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Sikh temple shooting: Gun shop owner says Wade Page seemed normal

August 08, 2012|By Molly Hennessy-Fiske and Kim Murphy
  • A mourner visits the makeshift memorial near the Sikh Temple of Wisconsin in Oak Creek.
A mourner visits the makeshift memorial near the Sikh Temple of Wisconsin… (Darren Hauck / Getty Images )

OAK CREEK, Wis. -- Wade Michael Page, the man investigators say killed six people and critically wounded three others at a Sikh temple Sunday before dying in a shootout with police, did not appear dangerous when he bought a handgun at a shop last month, the shop owner says.

Kevin Nugent, owner of the Shooters Shop, about eight miles southwest of Milwaukee in West Allis, Wis., told The Times that Page came looking for a handgun on July 28.

“He asked about a 9 millimeter,” Nugent said Tuesday.

PHOTOS: Gunman opened fire at Sikh temple

Nugent said Page did not look strange and appeared calm.

“He didn’t have a shaved head or 9/11 tattoo. He didn’t talk stupid or act stupid,” Nugent said. “He raised no eyebrows whatsoever.”

Nugent, who runs one of the few gun shops in the area that boasts a large selection, said he reserves the right not to sell to customers who appear irate or under the influence. Page was neither, he said.

“We’re very strict,” he added.

Nugent ran a background check that day, and Page was cleared for purchase.

“All the proper channels for authorization were followed,” he said. “Nothing we could do would have stopped this.”

Page paid $650 cash for a Springfield Armory XDM  with three 19-round ammunition magazines, which Nugent called “a nice duty weapon.” Page picked up the gun at the shop two days later, took it down to the shop’s basement range for some target practice, and left soon after without incident, Nugent said. He said Page did not buy any other firearms or ammunition at the store.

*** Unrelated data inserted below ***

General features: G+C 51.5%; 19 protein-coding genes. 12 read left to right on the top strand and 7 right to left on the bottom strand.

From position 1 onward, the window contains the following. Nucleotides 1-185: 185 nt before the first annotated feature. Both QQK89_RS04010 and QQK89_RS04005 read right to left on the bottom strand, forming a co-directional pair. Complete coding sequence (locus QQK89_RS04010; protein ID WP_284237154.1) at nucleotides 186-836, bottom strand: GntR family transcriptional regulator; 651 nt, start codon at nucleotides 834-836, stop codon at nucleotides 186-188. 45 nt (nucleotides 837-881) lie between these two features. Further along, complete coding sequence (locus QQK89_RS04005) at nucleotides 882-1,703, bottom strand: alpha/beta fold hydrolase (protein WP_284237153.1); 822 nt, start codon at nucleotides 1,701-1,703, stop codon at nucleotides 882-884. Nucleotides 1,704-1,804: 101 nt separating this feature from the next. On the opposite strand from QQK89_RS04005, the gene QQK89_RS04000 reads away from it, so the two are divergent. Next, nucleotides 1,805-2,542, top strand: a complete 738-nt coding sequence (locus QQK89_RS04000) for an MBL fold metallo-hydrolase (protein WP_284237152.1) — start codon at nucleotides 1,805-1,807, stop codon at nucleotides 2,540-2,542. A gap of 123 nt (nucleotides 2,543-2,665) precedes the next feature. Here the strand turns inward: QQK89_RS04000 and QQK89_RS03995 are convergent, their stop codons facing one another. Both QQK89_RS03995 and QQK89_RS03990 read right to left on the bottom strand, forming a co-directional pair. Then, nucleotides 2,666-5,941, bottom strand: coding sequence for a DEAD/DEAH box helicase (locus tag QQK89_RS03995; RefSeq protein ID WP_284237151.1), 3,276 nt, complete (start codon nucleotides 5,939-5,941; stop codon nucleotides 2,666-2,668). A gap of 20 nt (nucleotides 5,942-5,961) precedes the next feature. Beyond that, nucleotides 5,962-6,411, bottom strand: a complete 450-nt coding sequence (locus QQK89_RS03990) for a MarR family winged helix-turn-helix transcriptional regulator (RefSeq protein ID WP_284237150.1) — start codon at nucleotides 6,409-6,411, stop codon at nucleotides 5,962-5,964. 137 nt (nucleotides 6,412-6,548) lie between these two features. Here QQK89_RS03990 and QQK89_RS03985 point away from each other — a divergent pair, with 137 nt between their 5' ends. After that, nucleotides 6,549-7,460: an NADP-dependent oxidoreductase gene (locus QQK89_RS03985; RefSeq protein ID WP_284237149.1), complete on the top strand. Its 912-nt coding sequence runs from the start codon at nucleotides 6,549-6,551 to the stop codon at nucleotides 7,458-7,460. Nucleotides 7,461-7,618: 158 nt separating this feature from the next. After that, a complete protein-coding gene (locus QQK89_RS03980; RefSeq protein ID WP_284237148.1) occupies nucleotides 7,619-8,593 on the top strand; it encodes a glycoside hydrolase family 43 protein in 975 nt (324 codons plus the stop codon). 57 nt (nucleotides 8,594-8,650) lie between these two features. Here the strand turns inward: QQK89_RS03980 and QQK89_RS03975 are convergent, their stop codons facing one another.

Nugent said he has since been interviewed by officials from the U.S. Bureau of Alcohol, Tobacco, Firearms and Explosives. He shared with them shop surveillance video that shows Page buying the gun.

“I watched the video of the guy — he was very normal,” Nugent said.

Late Tuesday, ATF Special Agent Thomas Ahern confirmed that Wade’s weapon had been purchased at Nugent’s shop.

Ahern also told The Times that local investigators had asked the ATF to trace a second gun. It turned out to belong to Wade’s ex-girlfriend, Misty Cook. She was arrested late Tuesday on suspicion  of being a felon in possession of a gun. 

According to court records, Brenda Misty Cook was convicted in 2005 of fleeing a traffic officer in  Milwaukee County.  She was sentenced to 18 months’ probation and served 97 days in jail.

Cook shared Wade’s fascination with the white power movement, according to the Anti-Defamation League, which monitors extremist groups. The ADL had information on Page and Cook going back several years, and ADL researchers said Page appeared to have moved to Wisconsin to be with her.

In an e-mail to the Milwaukee Journal Sentinel, Cook said she could not comment and asked for privacy. Here's her full statement:

"In light of this senseless tragedy, I must respectfully decline any requests for comments. If I could say something to ease the pain of the victims and their families I would gladly do so. Unfortunately words do not begin to heal the pain they are going through. I ask that you please respect my privacy in dealing with this issue as it is a great struggle for me."

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